are the chemists. The crystallized trees, the way they scrub the
sky. The way the snowflakes stagger."
Reviewed by Pauline Masurel
are forty-two slices of Fog
Gorgeous Stag in
this collection. Some of the great joys of these occur in the tiny,
disassociated slices of statements that can bring a smile by their
very digression. In God
ostensibly about a relic from Bonnie & Clyde's murder spree, the
reader is gifted with a description of the three types of people who
frequent a cafe, "...those who routinely cut their lawn, those who
never cut their lawn, and those woebegone souls who dreamed of one
day owning a lawn – green and vast, lush as a secret handshake, as
low flames burning atop a lake along a back road – of weighing that
significant question: to
cut, or not to cut."
this collection, celebrities pen letters a lot. Often semi-literate,
these are tiny mini-stories within fictions. For example, in Prayer
of Gun Ownership,
a celebrity pens a letter
[i guess i was 12 my first
remington said the little book their to clan the gun that the gun was
packed in shippin grease and oil clean it good fore you go shoot
thangs i took it to grandpa and says grandpa how to do this i don't
know much i am 12 and he put his cigar down my remington walked
outside shot it right up the air i mean both barells loud handed it
to my hands said boy that's how you clan a damn shotgun]
Square brackets are often used in
these pieces, as are interludes in capitals I never did figure out
exactly what these conventions signify [OR don't]. I'm not sure
that it really matters though.
also occur frequently, such as, "Rubber hatchets. Corn cob pipes.
Fried Pepsi. Fried ears of corn. A laser that will etch your own
face onto the handle of a lint remover ($8)". This is the point,
for me, at which words have become semi-abstract. I can glory in the
sound and the rhythm and the surreal contrasts, but what's to be made
of a piece like Spoons,
segues from a few disconnected statements to a list of many different
types of spoon, as pilfered by Henry Ford and tumbling from his
pocket as he drowns. Perhaps it's like modern art or furniture in
antique shop windows. If you have to ask "Why?" (never mind, "How
much?") then you know you can't afford it.
There are a lot of quotations in
this review, partly because I suspect that most readers won't have
encountered anything like Sean Lovelace's writing before. Although
there may be a number of students on MFA Creative Writing programs in
the United States who have read (if not written) rather too much work
that looks a bit like this: some of it good, some of it bad. But how
do we tell the difference. Is there one (and does it matter anyway)?
Am I reading the Emperor's New Words, or is the Emperor even wearing
any words at all?
So, somehow it is much trickier to
feel confident as a reviewer once into this territory of language,
and I can only suggest that the prospective reader judges it on their
own response to the writing as for any other stories, whether they
are story-like or not. I will confess that there are times when I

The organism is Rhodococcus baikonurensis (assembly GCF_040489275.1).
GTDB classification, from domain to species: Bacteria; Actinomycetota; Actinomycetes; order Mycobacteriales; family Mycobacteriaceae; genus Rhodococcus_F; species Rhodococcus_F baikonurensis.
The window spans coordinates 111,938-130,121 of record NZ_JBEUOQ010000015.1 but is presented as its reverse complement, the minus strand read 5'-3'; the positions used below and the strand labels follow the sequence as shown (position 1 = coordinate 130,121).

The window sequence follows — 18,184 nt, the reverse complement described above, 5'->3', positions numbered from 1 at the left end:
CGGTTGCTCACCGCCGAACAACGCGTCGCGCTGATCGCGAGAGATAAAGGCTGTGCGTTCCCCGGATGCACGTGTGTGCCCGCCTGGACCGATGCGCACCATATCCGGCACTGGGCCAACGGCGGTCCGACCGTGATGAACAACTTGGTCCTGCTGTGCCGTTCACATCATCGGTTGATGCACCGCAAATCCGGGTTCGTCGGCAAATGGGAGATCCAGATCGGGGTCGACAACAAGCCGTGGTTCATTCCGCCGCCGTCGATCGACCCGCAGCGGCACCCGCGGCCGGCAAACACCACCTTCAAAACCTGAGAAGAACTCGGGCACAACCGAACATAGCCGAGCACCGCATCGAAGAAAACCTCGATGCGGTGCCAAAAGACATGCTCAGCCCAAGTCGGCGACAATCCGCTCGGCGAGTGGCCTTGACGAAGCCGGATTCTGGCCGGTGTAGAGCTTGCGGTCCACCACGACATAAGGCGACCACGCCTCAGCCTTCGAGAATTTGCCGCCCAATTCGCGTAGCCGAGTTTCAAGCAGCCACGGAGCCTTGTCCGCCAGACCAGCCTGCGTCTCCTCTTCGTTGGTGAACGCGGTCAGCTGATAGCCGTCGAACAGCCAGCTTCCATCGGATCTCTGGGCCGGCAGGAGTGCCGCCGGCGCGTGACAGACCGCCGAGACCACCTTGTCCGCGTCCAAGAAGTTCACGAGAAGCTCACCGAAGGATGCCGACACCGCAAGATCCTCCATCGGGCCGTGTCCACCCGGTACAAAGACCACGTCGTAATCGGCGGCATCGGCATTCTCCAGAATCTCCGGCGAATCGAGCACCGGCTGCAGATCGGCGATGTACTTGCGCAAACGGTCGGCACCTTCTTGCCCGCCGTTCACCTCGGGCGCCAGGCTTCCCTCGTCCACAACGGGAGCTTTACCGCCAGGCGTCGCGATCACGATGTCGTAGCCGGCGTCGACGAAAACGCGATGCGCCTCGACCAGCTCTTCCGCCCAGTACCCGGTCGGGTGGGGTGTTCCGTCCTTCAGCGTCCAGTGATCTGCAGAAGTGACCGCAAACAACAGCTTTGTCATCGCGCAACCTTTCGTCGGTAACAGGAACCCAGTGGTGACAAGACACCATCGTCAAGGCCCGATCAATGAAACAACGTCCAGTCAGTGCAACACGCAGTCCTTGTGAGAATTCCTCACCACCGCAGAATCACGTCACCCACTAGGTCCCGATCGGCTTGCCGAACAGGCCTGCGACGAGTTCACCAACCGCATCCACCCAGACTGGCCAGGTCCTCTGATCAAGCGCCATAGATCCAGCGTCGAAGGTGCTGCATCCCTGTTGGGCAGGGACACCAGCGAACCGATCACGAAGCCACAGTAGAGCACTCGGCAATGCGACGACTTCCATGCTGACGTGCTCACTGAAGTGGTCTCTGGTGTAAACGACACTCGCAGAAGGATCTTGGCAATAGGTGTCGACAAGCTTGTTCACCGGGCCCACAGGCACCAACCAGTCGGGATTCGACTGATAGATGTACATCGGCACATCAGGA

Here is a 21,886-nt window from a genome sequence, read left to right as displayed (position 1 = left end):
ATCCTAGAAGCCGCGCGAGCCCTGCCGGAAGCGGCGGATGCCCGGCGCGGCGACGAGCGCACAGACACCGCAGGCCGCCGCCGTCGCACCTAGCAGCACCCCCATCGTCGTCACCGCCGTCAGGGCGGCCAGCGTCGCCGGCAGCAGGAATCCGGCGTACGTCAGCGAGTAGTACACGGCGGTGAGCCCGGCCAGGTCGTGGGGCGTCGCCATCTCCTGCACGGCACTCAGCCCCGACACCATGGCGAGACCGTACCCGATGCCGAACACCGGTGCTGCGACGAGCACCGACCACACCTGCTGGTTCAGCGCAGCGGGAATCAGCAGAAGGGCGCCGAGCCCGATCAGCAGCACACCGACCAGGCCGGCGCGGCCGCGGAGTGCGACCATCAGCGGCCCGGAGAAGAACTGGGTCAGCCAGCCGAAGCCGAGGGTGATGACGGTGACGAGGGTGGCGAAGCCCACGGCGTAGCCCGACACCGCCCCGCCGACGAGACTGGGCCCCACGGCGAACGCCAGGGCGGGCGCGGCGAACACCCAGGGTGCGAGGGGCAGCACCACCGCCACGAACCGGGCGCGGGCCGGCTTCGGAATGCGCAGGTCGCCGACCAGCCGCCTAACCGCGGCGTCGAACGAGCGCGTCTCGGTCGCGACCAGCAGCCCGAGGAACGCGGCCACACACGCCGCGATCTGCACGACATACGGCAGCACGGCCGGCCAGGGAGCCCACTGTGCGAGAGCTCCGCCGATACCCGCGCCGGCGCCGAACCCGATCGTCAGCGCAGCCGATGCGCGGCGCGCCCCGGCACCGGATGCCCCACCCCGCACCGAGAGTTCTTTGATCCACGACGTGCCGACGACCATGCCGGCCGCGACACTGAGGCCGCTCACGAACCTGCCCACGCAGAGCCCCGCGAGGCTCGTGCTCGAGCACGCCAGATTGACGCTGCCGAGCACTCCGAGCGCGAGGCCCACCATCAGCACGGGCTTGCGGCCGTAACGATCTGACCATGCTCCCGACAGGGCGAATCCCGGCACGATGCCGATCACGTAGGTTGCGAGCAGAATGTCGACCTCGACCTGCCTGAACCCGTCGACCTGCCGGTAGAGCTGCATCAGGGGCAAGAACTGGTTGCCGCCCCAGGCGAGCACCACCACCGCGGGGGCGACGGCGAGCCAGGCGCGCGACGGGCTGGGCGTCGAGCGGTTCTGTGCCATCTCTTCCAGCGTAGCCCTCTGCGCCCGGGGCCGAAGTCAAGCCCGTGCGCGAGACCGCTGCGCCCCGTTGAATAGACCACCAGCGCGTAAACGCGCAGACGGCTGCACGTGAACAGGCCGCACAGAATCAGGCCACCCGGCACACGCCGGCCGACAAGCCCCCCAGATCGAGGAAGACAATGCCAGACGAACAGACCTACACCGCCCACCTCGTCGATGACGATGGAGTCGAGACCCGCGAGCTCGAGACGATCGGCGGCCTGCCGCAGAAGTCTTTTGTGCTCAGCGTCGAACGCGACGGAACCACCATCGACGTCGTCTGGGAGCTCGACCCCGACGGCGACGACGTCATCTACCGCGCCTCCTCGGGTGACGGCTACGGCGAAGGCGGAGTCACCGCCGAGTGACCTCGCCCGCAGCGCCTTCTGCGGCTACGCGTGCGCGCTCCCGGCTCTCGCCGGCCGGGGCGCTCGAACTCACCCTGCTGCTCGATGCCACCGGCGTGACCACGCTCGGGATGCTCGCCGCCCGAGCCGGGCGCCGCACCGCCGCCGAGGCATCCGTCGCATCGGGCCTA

simply want to skate across the surface of the words in this book, at
other times I revel in the immersion and following the flow where it
takes me. I can marvel at Lovelace's work for its poetry and
beauty, but please don't make me analyse it.
my delight in words themselves, there is also a tremendous thirst in
me, as a reader, to "make sense" of prose, to inject "a story" into a
piece of writing. Perhaps as a writer this urge is not equivalently
strong, which gives me a certain sympathy with alternative viewpoints
as to what the business of story should be "about". But it does mean
that some of my favourite pieces in this collection are those which
retain the beauty and wonder of language and yet deliver a "plot" of
sorts, however free and flighty it may be. In Momentum
we strike out reading with the statements "We almost ate a
fashionable hat! It was glossy and bruised. We thought grape jelly.
Grape jelly on the abdomen of a rotted log." It feels initially as
though all hope of sensible interpretation is lost and we must simply
read along for the ride, but miraculously, like a Magic Eye image,
the pixels of this story resolve into a recognisable tale of
fungus-hunting trip and an instance of haute couture. For me, this
constitutes a truly satisfying and delightful meal as a reader.
another such favourite of mine. It begins "In the year of Thud,
of McEclipse, during the Third Purge of Knees..." This jocular and
unsolemn alternative to Once Upon A Time soon turns starkly serious,
"...to own a single word of writing – a dot of black on white –
was to symbolize, to say I
tick tock and venomous and verve, an endangered thing in a forest
falling, wonderful and wrecked." This then is the legend of the
woman who owned a book. "They say she was laughing. They say they
found not a single word. She read them all, pried them from the page
with her skillful fingers; folded them into intricate shapes. They
say her name was your name, and she lifted the letters into the sky."
And with that single moment of elevation Lovelace goes on to gives
us an ending to transform a gathering of beautiful words into a myth
– a real story if you will.
if I stare long enough at some of the other pieces in this
collection they will all give up stories into the atmosphere of my
eyes. Or they may always remain poetic narratives. If you're into
labels then this sort of ambiguity might distress you. If you enjoy
your words free and fast and loose, yet beautifully crafted, then Fog
may very well enchant you.
Read an excerpt from a story from this
collection at Nanofiction